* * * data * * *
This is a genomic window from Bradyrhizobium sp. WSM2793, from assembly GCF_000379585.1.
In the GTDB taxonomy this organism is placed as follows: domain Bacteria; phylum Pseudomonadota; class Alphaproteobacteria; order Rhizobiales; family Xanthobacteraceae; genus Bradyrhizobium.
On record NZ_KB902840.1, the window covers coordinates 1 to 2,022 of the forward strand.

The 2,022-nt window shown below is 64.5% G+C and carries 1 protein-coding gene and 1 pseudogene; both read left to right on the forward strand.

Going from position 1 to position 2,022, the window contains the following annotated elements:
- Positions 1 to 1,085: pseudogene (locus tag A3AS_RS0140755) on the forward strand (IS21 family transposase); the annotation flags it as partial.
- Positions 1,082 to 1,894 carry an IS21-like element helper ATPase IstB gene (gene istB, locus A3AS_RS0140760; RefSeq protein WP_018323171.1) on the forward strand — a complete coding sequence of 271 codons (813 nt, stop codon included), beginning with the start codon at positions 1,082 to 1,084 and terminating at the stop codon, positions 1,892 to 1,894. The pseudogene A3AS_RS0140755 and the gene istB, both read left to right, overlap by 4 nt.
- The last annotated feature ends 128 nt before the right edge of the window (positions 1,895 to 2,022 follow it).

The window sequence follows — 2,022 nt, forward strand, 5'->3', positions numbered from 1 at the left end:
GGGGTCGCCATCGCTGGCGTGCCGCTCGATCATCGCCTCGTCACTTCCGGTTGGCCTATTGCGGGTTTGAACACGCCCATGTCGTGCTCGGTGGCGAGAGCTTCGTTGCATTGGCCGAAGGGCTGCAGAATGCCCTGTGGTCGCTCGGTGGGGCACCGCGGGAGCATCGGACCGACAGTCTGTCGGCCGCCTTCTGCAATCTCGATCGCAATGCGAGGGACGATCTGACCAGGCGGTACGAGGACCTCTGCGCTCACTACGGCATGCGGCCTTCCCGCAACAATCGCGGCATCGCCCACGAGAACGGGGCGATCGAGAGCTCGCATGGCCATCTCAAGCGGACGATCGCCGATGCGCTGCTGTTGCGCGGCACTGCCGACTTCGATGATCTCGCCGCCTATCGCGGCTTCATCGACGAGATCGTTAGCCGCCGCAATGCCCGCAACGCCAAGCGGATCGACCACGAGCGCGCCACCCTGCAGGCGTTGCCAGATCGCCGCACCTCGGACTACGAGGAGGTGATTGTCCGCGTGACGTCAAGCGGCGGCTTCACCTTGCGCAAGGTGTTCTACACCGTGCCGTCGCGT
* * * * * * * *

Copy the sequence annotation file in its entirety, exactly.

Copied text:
This is a genomic window from Bradyrhizobium sp. WSM2793, from assembly GCF_000379585.1.
In the GTDB taxonomy this organism is placed as follows: domain Bacteria; phylum Pseudomonadota; class Alphaproteobacteria; order Rhizobiales; family Xanthobacteraceae; genus Bradyrhizobium.
On record NZ_KB902840.1, the window covers coordinates 1 to 2,022 of the forward strand.

The 2,022-nt window shown below is 64.5% G+C and carries 1 protein-coding gene and 1 pseudogene; both read left to right on the forward strand.

Going from position 1 to position 2,022, the window contains the following annotated elements:
- Positions 1 to 1,085: pseudogene (locus tag A3AS_RS0140755) on the forward strand (IS21 family transposase); the annotation flags it as partial.
- Positions 1,082 to 1,894 carry an IS21-like element helper ATPase IstB gene (gene istB, locus A3AS_RS0140760; RefSeq protein WP_018323171.1) on the forward strand — a complete coding sequence of 271 codons (813 nt, stop codon included), beginning with the start codon at positions 1,082 to 1,084 and terminating at the stop codon, positions 1,892 to 1,894. The pseudogene A3AS_RS0140755 and the gene istB, both read left to right, overlap by 4 nt.
- The last annotated feature ends 128 nt before the right edge of the window (positions 1,895 to 2,022 follow it).

The window sequence follows — 2,022 nt, forward strand, 5'->3', positions numbered from 1 at the left end:
GGGGTCGCCATCGCTGGCGTGCCGCTCGATCATCGCCTCGTCACTTCCGGTTGGCCTATTGCGGGTTTGAACACGCCCATGTCGTGCTCGGTGGCGAGAGCTTCGTTGCATTGGCCGAAGGGCTGCAGAATGCCCTGTGGTCGCTCGGTGGGGCACCGCGGGAGCATCGGACCGACAGTCTGTCGGCCGCCTTCTGCAATCTCGATCGCAATGCGAGGGACGATCTGACCAGGCGGTACGAGGACCTCTGCGCTCACTACGGCATGCGGCCTTCCCGCAACAATCGCGGCATCGCCCACGAGAACGGGGCGATCGAGAGCTCGCATGGCCATCTCAAGCGGACGATCGCCGATGCGCTGCTGTTGCGCGGCACTGCCGACTTCGATGATCTCGCCGCCTATCGCGGCTTCATCGACGAGATCGTTAGCCGCCGCAATGCCCGCAACGCCAAGCGGATCGACCACGAGCGCGCCACCCTGCAGGCGTTGCCAGATCGCCGCACCTCGGACTACGAGGAGGTGATTGTCCGCGTGACGTCAAGCGGCGGCTTCACCTTGCGCAAGGTGTTCTACACCGTGCCGTCGCGT